Change Begins by Accepting What Is
After two months at a job selling advertising for a small, family-owned newspaper, I was fired. There was no warning. There was no indication my performance was less than acceptable. In fact, I had received praise for increasing ad revenue. It did not make sense that I was abruptly terminated. Regardless of how much I wanted to identify the reason, no one in the company returned my calls. I became angry and depressed. Without accepting the reality that sometimes things happen with no logical explanation, I was stuck, unable to move on. For the next few months I did little to find a new job.
Many years ago I dated an alcoholic. I did not recognize the condition in the beginning, but over time it became clear as the incidents of intoxication began to add up. After each occurrence there was an apology, a request for forgiveness, and a promise it would not happen again. No matter how much I wanted the drinking to stop, it did not. No matter how much I prayed for follow-through on the promise to seek help, there was none. I chose to believe what was promised, rather than accepting the repeated actions as proof of what was actually true. The result is that I stayed in the abusive relationship far too long.
A family I am acquainted with lost a child to a tragic accident. Before the accident, the father was a pillar of strength. He was also kind, compassionate, and had a positive outlook on life. That changed. Over the next few years he sank deeper into depression, clinging to what he thought should, would, or could have been. Blame was cast, lawsuits were filed, and a focus on revenge erased the memories of his once joyful life. Without the ability to forgive and deal with the tragedy, he was not able to be thankful for the joy life still held for him. He died a frail and bitter man unable to move on.
How much precious time do we waste wanting other people or situations to be different from how they are? Positive change begins by honestly looking at how unreasonable it is to suffer under the false impression we have the power to control or manipulate other people or the negative, frustrating, inconvenient, or heartbreaking situations we encounter in life.
Maybe someone leaves us for another or just ends the relationship. We have two choices. We can be angry, dwelling on what we think should be, but isn’t. Or we can mend our heart by learning from the experience, feeling our sadness, and picking ourselves up to move on. We choose to exchange a fantasy of the past and what “should be” for the opportunity to create a better “what is” reality in the present. This same formula works with whatever situations life throws at us.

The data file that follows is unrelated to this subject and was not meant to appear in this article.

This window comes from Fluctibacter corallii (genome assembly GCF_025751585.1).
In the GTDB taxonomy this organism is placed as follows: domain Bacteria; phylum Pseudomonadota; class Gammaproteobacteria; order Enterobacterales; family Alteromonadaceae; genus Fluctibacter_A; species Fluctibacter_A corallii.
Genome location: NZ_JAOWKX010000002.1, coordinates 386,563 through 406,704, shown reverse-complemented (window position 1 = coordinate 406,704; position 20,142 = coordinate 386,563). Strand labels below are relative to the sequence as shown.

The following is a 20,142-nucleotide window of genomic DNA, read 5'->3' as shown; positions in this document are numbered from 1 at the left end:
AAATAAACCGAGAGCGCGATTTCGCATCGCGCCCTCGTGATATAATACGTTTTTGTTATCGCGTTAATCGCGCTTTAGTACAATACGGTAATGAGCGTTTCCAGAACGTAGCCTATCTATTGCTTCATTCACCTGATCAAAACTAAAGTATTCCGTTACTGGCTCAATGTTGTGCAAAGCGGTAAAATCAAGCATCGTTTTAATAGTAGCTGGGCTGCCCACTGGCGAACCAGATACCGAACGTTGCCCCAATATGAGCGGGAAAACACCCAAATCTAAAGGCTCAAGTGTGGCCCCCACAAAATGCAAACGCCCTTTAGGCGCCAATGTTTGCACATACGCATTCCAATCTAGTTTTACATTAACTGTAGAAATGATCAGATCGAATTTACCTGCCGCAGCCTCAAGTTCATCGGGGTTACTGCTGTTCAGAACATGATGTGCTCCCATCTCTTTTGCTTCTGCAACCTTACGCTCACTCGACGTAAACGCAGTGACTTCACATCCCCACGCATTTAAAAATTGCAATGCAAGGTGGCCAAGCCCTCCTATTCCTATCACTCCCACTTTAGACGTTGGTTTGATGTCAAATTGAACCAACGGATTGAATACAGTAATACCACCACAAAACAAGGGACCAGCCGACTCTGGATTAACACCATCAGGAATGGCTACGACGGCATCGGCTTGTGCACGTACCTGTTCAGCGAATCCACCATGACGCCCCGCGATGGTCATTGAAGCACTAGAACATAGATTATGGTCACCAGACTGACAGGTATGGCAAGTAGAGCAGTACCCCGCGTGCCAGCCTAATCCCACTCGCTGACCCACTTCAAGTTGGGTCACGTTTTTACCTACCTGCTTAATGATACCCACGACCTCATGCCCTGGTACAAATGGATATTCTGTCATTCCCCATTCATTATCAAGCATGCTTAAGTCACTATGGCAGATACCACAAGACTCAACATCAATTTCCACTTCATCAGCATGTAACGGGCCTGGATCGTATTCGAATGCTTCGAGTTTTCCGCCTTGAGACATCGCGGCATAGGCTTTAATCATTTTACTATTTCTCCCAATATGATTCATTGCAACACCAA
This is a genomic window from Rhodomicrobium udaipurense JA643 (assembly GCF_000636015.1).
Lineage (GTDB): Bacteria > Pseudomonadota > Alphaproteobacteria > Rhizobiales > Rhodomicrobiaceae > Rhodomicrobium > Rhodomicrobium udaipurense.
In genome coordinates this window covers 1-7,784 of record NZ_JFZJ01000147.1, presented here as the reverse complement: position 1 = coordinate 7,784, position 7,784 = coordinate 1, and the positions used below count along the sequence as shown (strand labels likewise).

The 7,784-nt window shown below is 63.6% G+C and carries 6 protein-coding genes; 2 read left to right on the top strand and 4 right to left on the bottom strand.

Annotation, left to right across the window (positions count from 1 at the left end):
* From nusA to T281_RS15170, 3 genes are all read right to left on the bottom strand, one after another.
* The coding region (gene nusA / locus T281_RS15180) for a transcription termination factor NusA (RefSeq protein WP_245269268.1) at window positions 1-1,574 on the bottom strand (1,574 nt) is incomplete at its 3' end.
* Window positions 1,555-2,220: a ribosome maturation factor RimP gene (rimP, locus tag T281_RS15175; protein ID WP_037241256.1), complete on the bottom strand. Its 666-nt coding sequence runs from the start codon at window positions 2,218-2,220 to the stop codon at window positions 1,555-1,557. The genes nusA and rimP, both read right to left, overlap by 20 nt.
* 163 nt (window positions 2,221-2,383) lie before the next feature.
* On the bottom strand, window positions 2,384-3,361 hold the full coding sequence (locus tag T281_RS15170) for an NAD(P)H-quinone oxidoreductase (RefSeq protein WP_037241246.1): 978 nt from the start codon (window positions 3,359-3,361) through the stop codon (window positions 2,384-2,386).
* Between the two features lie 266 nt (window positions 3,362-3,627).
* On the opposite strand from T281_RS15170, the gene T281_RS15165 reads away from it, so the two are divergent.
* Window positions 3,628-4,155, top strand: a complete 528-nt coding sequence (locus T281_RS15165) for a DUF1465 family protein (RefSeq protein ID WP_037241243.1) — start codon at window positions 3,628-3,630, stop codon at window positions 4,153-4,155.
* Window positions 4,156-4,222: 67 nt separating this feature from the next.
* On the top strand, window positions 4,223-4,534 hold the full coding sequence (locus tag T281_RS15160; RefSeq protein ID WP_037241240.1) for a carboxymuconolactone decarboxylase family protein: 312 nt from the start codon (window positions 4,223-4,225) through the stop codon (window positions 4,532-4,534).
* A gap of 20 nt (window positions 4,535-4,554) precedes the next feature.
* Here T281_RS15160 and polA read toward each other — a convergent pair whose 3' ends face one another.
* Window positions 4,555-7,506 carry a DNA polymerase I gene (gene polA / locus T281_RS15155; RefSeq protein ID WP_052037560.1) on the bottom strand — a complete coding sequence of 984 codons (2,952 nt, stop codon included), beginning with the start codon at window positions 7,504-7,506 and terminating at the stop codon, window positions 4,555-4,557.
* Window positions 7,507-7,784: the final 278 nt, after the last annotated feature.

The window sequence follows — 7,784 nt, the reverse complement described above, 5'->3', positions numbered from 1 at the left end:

Traffic jams and other delays are a frequent part of life. We do not receive the job we badly want and need. We realize we are in relationship with an abuser. We become conscious we are the one with a problem. The people and pets we love are sometimes taken away from us through illnesses or tragic accidents.
Relationships end. Our affection for another is not reciprocated. We slip and break an ankle. Our car is damaged by a hit-and-run driver. We lose our wallet or keys or our purse is stolen. Our luggage becomes lost or our flight is delayed or cancelled. We are diagnosed with cancer. Our parents become ill or their behavior radically changes. Someone is rude to us.
No amount of anger, yelling, worry, or desire for revenge changes what is real in the moment at hand. Only by accepting the present circumstance for what it is, rather than what we think it should, would, or could be, do we help ease the stress and upset that comes from the misconception we can control or change people and the uncontrollable and unchangeable situations of life.
When something happens in life that upsets your plans, take a deep breath. Slow down. Count to five. Relax into the truth that only by accepting what is real in the present can you take the necessary action to leave an abusive relationship. Or rebound from losing a job. Or seek help for an addiction. Or deal with an illness. Or appropriately honor the memory of a loved one.
Change begins when you accept what is, so you can begin to create what you want to be.